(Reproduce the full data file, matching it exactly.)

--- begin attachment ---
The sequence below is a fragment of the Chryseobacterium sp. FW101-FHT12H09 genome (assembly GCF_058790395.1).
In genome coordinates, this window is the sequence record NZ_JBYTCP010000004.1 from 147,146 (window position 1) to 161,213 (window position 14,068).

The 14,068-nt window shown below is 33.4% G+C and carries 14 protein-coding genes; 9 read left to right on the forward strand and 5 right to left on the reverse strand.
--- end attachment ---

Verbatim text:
The sequence below is a fragment of the Chryseobacterium sp. FW101-FHT12H09 genome (assembly GCF_058790395.1).
In genome coordinates, this window is the sequence record NZ_JBYTCP010000004.1 from 147,146 (window position 1) to 161,213 (window position 14,068).

The 14,068-nt window shown below is 33.4% G+C and carries 14 protein-coding genes; 9 read left to right on the forward strand and 5 right to left on the reverse strand.